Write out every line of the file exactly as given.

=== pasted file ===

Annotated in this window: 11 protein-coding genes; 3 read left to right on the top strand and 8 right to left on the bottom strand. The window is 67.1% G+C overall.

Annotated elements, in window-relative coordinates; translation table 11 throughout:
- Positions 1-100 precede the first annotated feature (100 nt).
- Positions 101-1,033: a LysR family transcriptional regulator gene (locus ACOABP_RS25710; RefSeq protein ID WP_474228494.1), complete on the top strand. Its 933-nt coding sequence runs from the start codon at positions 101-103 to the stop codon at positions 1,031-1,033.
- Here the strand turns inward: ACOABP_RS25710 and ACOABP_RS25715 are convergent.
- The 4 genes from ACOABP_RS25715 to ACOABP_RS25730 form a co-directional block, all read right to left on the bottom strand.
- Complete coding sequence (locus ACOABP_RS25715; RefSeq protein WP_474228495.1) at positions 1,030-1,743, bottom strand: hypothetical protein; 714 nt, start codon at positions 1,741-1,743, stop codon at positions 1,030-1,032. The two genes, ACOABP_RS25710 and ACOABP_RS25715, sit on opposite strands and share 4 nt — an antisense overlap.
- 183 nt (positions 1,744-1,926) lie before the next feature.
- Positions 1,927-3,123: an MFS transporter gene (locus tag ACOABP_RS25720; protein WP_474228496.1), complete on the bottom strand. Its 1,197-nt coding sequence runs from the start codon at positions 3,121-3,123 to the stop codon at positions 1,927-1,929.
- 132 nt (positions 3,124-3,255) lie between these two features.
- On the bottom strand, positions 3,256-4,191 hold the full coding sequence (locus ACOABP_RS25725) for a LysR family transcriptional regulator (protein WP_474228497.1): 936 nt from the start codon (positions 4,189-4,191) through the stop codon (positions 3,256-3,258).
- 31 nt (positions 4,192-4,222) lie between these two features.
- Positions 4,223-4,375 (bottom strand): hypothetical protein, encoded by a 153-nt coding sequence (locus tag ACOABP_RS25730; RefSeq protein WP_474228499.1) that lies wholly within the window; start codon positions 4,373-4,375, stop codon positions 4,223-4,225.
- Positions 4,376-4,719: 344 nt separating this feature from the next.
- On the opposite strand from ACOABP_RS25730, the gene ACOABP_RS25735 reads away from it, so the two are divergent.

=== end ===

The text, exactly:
Annotated in this window: 11 protein-coding genes; 3 read left to right on the top strand and 8 right to left on the bottom strand. The window is 67.1% G+C overall.

Annotated elements, in window-relative coordinates; translation table 11 throughout:
- Positions 1-100 precede the first annotated feature (100 nt).
- Positions 101-1,033: a LysR family transcriptional regulator gene (locus ACOABP_RS25710; RefSeq protein ID WP_474228494.1), complete on the top strand. Its 933-nt coding sequence runs from the start codon at positions 101-103 to the stop codon at positions 1,031-1,033.
- Here the strand turns inward: ACOABP_RS25710 and ACOABP_RS25715 are convergent.
- The 4 genes from ACOABP_RS25715 to ACOABP_RS25730 form a co-directional block, all read right to left on the bottom strand.
- Complete coding sequence (locus ACOABP_RS25715; RefSeq protein WP_474228495.1) at positions 1,030-1,743, bottom strand: hypothetical protein; 714 nt, start codon at positions 1,741-1,743, stop codon at positions 1,030-1,032. The two genes, ACOABP_RS25710 and ACOABP_RS25715, sit on opposite strands and share 4 nt — an antisense overlap.
- 183 nt (positions 1,744-1,926) lie before the next feature.
- Positions 1,927-3,123: an MFS transporter gene (locus tag ACOABP_RS25720; protein WP_474228496.1), complete on the bottom strand. Its 1,197-nt coding sequence runs from the start codon at positions 3,121-3,123 to the stop codon at positions 1,927-1,929.
- 132 nt (positions 3,124-3,255) lie between these two features.
- On the bottom strand, positions 3,256-4,191 hold the full coding sequence (locus ACOABP_RS25725) for a LysR family transcriptional regulator (protein WP_474228497.1): 936 nt from the start codon (positions 4,189-4,191) through the stop codon (positions 3,256-3,258).
- 31 nt (positions 4,192-4,222) lie between these two features.
- Positions 4,223-4,375 (bottom strand): hypothetical protein, encoded by a 153-nt coding sequence (locus tag ACOABP_RS25730; RefSeq protein WP_474228499.1) that lies wholly within the window; start codon positions 4,373-4,375, stop codon positions 4,223-4,225.
- Positions 4,376-4,719: 344 nt separating this feature from the next.
- On the opposite strand from ACOABP_RS25730, the gene ACOABP_RS25735 reads away from it, so the two are divergent.